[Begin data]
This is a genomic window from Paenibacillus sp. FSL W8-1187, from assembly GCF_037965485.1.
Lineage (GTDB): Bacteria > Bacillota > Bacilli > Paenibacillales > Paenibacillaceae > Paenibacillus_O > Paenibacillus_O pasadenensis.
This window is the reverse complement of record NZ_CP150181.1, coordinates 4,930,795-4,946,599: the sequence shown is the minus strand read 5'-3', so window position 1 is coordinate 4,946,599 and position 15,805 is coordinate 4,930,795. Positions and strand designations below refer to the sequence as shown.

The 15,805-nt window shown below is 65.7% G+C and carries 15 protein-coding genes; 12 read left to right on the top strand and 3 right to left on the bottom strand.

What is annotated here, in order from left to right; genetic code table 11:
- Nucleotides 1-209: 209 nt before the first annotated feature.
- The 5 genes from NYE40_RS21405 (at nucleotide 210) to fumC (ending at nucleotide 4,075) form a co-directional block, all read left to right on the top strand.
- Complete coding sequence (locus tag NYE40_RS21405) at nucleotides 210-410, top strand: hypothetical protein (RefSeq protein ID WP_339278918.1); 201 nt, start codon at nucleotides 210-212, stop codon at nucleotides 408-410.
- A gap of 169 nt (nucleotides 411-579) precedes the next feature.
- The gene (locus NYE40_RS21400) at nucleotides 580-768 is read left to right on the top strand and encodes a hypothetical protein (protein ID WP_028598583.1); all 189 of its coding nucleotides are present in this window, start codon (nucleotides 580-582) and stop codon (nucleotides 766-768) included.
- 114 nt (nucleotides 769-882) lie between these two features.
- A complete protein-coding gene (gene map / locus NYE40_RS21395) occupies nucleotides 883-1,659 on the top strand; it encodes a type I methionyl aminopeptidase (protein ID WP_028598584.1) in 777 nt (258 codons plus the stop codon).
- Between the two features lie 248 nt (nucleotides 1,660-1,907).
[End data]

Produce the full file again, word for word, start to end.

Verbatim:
This is a genomic window from Paenibacillus sp. FSL W8-1187, from assembly GCF_037965485.1.
Lineage (GTDB): Bacteria > Bacillota > Bacilli > Paenibacillales > Paenibacillaceae > Paenibacillus_O > Paenibacillus_O pasadenensis.
This window is the reverse complement of record NZ_CP150181.1, coordinates 4,930,795-4,946,599: the sequence shown is the minus strand read 5'-3', so window position 1 is coordinate 4,946,599 and position 15,805 is coordinate 4,930,795. Positions and strand designations below refer to the sequence as shown.

The 15,805-nt window shown below is 65.7% G+C and carries 15 protein-coding genes; 12 read left to right on the top strand and 3 right to left on the bottom strand.

What is annotated here, in order from left to right; genetic code table 11:
- Nucleotides 1-209: 209 nt before the first annotated feature.
- The 5 genes from NYE40_RS21405 (at nucleotide 210) to fumC (ending at nucleotide 4,075) form a co-directional block, all read left to right on the top strand.
- Complete coding sequence (locus tag NYE40_RS21405) at nucleotides 210-410, top strand: hypothetical protein (RefSeq protein ID WP_339278918.1); 201 nt, start codon at nucleotides 210-212, stop codon at nucleotides 408-410.
- A gap of 169 nt (nucleotides 411-579) precedes the next feature.
- The gene (locus NYE40_RS21400) at nucleotides 580-768 is read left to right on the top strand and encodes a hypothetical protein (protein ID WP_028598583.1); all 189 of its coding nucleotides are present in this window, start codon (nucleotides 580-582) and stop codon (nucleotides 766-768) included.
- 114 nt (nucleotides 769-882) lie between these two features.
- A complete protein-coding gene (gene map / locus NYE40_RS21395) occupies nucleotides 883-1,659 on the top strand; it encodes a type I methionyl aminopeptidase (protein ID WP_028598584.1) in 777 nt (258 codons plus the stop codon).
- Between the two features lie 248 nt (nucleotides 1,660-1,907).